By Diane Garrod
There are several ways to prevent, manage and train your dog not to bark. I created the three-bark rule to showcase how easy it is to diminish and even eliminate non-alert barking without using aversive methods. It establishes it is ok to alert bark. It shows the dog you respect his communication and it ends barking with a simple, pleasant cue.
To train the three-bark rule, you start at the end, meaning you backchain the sequence of cues. This is familiar terminology for clicker trainers. If you are not familiar with clicker training head to www.clickertraining.com and join the Clicker Solutions Yahoo Groups list to start a lifetime of learning for you and your canine companion.
The entire sequence is “Thank you, 2, 3, Done Cue”. You can count out the 2, 3 in your head or simply, say it verbally. Your done cue can be anything – “done”, “quiet”, “shhhhh”, “cookies” etc. I use “done” because I can use it in other training sequences with success. And the thank you portion of the chain signifies you’ve seen what they are barking “at”, confirm it, and indicates you’ll take care of it from here. It shows a respect for the bark as a communication tool; not annoying habit humans hate. Soon your neighbors won’t even know you have dogs. Many times my neighbors have said to me “I didn’t know you had dogs” or “I didn’t know you had two dogs” or “I didn’t know you had big dogs, they are so quiet.”
Start training your “Done” cue first. Every time your dog is simply being quiet, say your done cue and click and treat. If you see your dog siting quietly at the window looking out, this is an ideal time to practice the done cue. The key to the done cue, however, is that it also means, “turn away from what you are barking at and return to me”. So you also run backwards when you say your word or make it so your dog has to turn away and return to (come to) you for a reward. You can click and treat, meaning you click for the ACTION of turning away from and treat for the POSITION of returning to you to receive their reward. WAIT 3 to 10 seconds before delivering the reward so it is very clear that you the done cue does not mean you are rewarding “barking”. Must always be happy and always rewarding.
When you are confident you have a great quiet cue established – a pattern of hearing the cue and turning away from whatever the dog is doing, then and only then start the sequence with the barking. “Thank you 2, 3” is one cue. Here’s how it will go:
What if my dog doesn’t stop barking when I say my done cue?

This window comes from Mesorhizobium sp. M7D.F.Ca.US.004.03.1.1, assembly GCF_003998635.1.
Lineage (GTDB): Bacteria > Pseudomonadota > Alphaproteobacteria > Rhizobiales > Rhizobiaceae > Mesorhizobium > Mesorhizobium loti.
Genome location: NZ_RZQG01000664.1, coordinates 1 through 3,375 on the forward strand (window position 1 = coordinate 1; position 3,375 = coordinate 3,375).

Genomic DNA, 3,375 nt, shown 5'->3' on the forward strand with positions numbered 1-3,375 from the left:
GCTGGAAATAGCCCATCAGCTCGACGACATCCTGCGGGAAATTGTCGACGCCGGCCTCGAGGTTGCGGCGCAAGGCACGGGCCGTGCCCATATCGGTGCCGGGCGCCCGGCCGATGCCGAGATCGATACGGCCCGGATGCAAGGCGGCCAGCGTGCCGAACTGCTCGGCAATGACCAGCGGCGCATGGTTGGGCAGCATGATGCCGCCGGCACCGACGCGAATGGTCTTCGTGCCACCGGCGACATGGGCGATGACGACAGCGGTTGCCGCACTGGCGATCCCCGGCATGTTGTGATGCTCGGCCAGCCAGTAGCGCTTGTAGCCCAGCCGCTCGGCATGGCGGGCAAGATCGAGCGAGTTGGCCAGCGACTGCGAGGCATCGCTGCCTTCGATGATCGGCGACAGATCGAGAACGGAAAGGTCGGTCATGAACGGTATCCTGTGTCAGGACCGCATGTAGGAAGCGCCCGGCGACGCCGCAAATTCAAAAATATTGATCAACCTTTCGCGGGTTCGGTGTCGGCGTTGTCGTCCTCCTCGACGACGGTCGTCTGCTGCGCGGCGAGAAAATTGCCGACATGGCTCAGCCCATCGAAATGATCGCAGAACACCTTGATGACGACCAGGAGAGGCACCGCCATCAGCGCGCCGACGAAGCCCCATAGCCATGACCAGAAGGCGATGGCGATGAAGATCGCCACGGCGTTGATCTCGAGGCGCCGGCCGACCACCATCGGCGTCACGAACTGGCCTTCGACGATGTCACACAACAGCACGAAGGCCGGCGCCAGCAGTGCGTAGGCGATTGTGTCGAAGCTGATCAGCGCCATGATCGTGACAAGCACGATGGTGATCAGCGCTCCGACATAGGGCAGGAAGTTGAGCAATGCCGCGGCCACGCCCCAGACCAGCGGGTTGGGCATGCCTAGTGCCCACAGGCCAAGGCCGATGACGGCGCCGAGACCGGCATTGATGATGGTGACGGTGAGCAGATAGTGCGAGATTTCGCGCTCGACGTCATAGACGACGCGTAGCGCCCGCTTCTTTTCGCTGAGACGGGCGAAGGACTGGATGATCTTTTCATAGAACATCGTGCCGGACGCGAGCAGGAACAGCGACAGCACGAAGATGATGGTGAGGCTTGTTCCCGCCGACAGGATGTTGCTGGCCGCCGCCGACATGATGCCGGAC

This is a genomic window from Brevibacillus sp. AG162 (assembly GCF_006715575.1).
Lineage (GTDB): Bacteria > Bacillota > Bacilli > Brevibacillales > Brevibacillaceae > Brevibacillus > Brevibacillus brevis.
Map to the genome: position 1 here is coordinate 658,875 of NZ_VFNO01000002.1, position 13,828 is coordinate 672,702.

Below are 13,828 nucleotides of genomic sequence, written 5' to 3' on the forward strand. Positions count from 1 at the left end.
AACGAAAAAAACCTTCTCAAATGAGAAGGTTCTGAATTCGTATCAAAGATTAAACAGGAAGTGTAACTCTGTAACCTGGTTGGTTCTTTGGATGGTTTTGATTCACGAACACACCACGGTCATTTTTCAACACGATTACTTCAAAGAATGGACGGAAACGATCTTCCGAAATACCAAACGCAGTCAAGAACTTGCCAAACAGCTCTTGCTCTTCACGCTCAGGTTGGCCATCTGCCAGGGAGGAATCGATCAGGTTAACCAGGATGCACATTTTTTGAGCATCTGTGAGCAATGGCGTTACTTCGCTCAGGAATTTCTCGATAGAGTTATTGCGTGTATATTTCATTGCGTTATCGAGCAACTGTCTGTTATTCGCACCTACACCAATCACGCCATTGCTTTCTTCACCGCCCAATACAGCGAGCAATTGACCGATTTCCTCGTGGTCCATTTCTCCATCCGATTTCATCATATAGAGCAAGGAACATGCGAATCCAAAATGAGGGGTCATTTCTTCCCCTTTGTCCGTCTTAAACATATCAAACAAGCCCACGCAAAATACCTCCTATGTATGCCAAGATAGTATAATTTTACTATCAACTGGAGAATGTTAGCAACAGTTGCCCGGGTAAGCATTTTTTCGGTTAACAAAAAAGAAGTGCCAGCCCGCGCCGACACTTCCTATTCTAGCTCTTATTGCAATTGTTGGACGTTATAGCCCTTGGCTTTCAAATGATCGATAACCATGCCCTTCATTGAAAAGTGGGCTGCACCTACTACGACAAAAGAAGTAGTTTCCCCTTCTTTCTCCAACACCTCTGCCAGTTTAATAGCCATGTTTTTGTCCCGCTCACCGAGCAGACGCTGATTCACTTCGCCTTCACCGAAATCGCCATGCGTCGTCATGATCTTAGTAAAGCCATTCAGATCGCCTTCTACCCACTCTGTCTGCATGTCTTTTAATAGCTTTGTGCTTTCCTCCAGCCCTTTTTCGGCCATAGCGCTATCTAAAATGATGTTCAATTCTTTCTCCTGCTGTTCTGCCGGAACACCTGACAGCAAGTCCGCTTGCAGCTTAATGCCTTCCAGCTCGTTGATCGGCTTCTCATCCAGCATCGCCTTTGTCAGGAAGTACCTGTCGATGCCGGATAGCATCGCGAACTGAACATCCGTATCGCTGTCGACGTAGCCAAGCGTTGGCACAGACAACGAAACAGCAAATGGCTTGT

First ask yourself if you “said it correctly” in a pleasant delivery – not with emotion or aversion – yelling DONE! Is not correct and you are only adding drama and actually barking along with your dog
If you did everything correctly, then you possibly didn’t quite train the done cue long enough to mean silence. Go back to step one and start over.
There has to be a consequence for barking past done and if all is in place, it simply means no reward, and a blocking of view coupled with a relax time for dog – crate, room etc. This will bring the dog down from the adrenaline rush of barking, which caused them to bark after the cue. This must be done without comment, talking or aversion and is simply a time out. Time for you to figure out what piece you might have skipped over, why the barking didn’t end, what you were doing wrong. Then you can regroup and try again later, after you do some practice sessions.
It will take positive reward-based repetitions and proper timing of the clicker to get it just right. The click comes ONLY when the dog hears the word, turns away and trots happily over to you to receive their reward. YOU are NOT CLICKING the bark. Click as the dog is trotting over to you, count 3 to 10 seconds out – depends on the dog – and deliver the reinforcement for good behavior. The more you reward good behavior – NOT barking – the more the good behavior you want will continue. Soon your dog will be counting out his or her own barks. More importantly, they will know their communication is being taken seriously and you value what they are telling you, which increases and establishes a better team relationship.
Other ways to diminish barking:
Let’s take a look at why dogs bark in the first place.
Once you realize dogs don’t bark just to irritate the human species, then you can understand what to do to make barking communication manageable and even enjoyable. Then you can prevent what you don’t want by doing the following:
I particularly like to use the three-bark rule and especially the cue “Done” said in a happy conversational tone, because this cue then becomes the end of other activities – done interacting with dogs or people, or done playing or a host of other activities – sniffing, etc. But it must always mean turn away from what you are doing, and return to me. What a great way for you and your dog to begin a lifetime of proper reward-based training techniques that builds your relationship and communication.